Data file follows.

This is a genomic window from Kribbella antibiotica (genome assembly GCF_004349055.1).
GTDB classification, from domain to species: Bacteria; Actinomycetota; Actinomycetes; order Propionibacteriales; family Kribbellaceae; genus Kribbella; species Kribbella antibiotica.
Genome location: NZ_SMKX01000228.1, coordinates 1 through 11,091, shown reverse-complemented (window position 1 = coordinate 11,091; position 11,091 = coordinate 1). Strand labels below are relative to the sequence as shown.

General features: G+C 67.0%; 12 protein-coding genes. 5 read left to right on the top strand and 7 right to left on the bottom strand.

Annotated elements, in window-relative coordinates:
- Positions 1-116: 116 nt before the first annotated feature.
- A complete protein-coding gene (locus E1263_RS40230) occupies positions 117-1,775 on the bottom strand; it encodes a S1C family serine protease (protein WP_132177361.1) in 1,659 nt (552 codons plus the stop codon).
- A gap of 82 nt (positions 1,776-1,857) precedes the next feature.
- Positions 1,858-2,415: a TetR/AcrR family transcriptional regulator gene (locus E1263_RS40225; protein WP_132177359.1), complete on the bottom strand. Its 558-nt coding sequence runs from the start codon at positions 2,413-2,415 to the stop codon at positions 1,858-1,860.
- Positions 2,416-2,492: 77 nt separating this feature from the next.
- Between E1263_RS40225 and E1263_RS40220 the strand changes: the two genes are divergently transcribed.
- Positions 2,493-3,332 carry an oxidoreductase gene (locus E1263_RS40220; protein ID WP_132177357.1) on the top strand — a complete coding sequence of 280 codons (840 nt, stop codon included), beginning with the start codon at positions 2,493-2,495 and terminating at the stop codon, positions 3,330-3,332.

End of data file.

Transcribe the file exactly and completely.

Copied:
This is a genomic window from Kribbella antibiotica (genome assembly GCF_004349055.1).
GTDB classification, from domain to species: Bacteria; Actinomycetota; Actinomycetes; order Propionibacteriales; family Kribbellaceae; genus Kribbella; species Kribbella antibiotica.
Genome location: NZ_SMKX01000228.1, coordinates 1 through 11,091, shown reverse-complemented (window position 1 = coordinate 11,091; position 11,091 = coordinate 1). Strand labels below are relative to the sequence as shown.

General features: G+C 67.0%; 12 protein-coding genes. 5 read left to right on the top strand and 7 right to left on the bottom strand.

Annotated elements, in window-relative coordinates:
- Positions 1-116: 116 nt before the first annotated feature.
- A complete protein-coding gene (locus E1263_RS40230) occupies positions 117-1,775 on the bottom strand; it encodes a S1C family serine protease (protein WP_132177361.1) in 1,659 nt (552 codons plus the stop codon).
- A gap of 82 nt (positions 1,776-1,857) precedes the next feature.
- Positions 1,858-2,415: a TetR/AcrR family transcriptional regulator gene (locus E1263_RS40225; protein WP_132177359.1), complete on the bottom strand. Its 558-nt coding sequence runs from the start codon at positions 2,413-2,415 to the stop codon at positions 1,858-1,860.
- Positions 2,416-2,492: 77 nt separating this feature from the next.
- Between E1263_RS40225 and E1263_RS40220 the strand changes: the two genes are divergently transcribed.
- Positions 2,493-3,332 carry an oxidoreductase gene (locus E1263_RS40220; protein ID WP_132177357.1) on the top strand — a complete coding sequence of 280 codons (840 nt, stop codon included), beginning with the start codon at positions 2,493-2,495 and terminating at the stop codon, positions 3,330-3,332.